Should GPS ankle monitors count toward time behind bars?

Crime

To many victims, their families and the public, it’s frustrating. Criminals can ask for their time behind bars to be reduced, credited for wearing a GPS ankle monitor pre-conviction and/or sentencing.

Right now, we’re seeing it in the case of Christie Noriega. The Sandoval County woman drove drunk with her toddler in the car and hit and killed two young men changing a tire on the side of the I-25.

Through her attorney, she’s requested that the 176 days she had to wear an ankle monitor pre-conviction should count toward her jail sentence. During that time, she was allowed to freely roam three New Mexico counties. 

A judge has yet to rule on the motion.

There’s also the high-profile case of Justin Hansen, who beat a teen with a shovel back in 2008, nearly killing her.

Hansen’s public defender requested that more than a year be shaved of his incarceration for being on house arrest before sentencing. You’ll recall, Hansen received permission from the courts to attend an Isotopes baseball game, wearing his ankle monitor, during that time.

A judge denied the motion for less prison time, but Hansen’s attorney has filed an appeal.

These kinds of motions anger some people, which District Attorney Dianna Luce can understand.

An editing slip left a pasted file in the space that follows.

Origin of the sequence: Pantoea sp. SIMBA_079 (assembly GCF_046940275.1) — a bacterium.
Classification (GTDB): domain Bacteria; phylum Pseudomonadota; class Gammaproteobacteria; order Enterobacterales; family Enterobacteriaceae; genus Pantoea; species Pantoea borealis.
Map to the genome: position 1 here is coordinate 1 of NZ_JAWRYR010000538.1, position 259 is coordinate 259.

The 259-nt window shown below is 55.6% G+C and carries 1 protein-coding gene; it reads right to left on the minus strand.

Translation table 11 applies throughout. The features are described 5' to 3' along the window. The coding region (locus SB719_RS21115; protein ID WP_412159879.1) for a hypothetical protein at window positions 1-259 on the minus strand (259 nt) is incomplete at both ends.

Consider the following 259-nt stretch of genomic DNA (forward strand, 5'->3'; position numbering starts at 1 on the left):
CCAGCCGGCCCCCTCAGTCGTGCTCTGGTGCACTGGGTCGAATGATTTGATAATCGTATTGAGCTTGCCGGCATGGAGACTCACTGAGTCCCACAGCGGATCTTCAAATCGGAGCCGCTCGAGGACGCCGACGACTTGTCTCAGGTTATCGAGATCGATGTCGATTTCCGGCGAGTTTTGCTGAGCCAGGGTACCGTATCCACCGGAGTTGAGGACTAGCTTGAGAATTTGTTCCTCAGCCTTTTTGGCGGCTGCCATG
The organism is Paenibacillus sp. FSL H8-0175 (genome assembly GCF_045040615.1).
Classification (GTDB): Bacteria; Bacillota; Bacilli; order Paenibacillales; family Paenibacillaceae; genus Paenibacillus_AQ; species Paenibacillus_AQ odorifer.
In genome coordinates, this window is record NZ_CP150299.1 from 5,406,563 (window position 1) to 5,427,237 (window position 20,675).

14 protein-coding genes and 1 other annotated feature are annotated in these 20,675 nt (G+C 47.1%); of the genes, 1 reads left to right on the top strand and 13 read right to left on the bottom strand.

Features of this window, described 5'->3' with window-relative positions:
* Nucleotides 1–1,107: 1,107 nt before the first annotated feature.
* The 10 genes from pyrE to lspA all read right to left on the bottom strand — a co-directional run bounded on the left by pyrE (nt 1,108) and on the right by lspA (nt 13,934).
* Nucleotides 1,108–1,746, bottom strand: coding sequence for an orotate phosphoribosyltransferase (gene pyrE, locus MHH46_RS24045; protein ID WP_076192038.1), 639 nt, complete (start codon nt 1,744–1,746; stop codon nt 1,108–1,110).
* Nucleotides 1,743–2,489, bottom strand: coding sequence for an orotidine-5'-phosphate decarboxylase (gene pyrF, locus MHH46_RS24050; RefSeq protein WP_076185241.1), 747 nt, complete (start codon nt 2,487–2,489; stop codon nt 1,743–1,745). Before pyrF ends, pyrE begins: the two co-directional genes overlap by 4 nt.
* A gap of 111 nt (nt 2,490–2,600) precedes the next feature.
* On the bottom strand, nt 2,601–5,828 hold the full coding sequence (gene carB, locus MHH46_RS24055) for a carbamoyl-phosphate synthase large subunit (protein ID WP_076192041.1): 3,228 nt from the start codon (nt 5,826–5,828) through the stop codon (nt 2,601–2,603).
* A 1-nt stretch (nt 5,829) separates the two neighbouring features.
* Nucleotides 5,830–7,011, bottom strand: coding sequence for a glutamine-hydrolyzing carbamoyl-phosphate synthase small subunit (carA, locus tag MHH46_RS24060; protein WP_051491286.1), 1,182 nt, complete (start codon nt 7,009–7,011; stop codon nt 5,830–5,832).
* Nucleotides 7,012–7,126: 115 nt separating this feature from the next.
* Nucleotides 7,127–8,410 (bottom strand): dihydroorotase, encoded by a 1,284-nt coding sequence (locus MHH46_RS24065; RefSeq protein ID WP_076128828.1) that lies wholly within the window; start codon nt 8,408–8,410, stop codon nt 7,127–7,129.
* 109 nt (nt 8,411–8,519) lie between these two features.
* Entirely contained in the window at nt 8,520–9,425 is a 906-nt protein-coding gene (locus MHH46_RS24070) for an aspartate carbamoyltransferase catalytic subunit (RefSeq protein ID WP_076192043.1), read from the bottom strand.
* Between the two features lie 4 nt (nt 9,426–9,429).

“That is kind of offensive to people who feel like, ‘Well, what about the victims?'” she said, speaking on behalf of the New Mexico District Attorney Association.

Luce says case law has determined that house arrest is considered ‘confinement’ and should count toward time behind bars. GPS monitoring only, however, does not count.

She says these requests aren’t new, but they’re becoming more common.

“We are using GPS more frequently in our state for a condition of release, and so I think that we’re probably going to see more of these motions,” she said.

Meanwhile, Ousama Rasheed, a local attorney speaking on behalf of the New Mexico Criminal Defense Lawyers Association, says there’s a growing gray area here.

“The lawyers are testing what level of restriction would qualify as custody,” he said.

He points to all the newer technology to keep tabs on defendants.

“I think that’s where some of this is coming from—that prior case law wouldn’t have had the opportunity to address all of the technology that’s currently available to the law and the courts,” Rasheed said.

Both Rasheed and Luce agree that there’s a good possibility that case law and the definition of confinement could change as more of these motions are filed.

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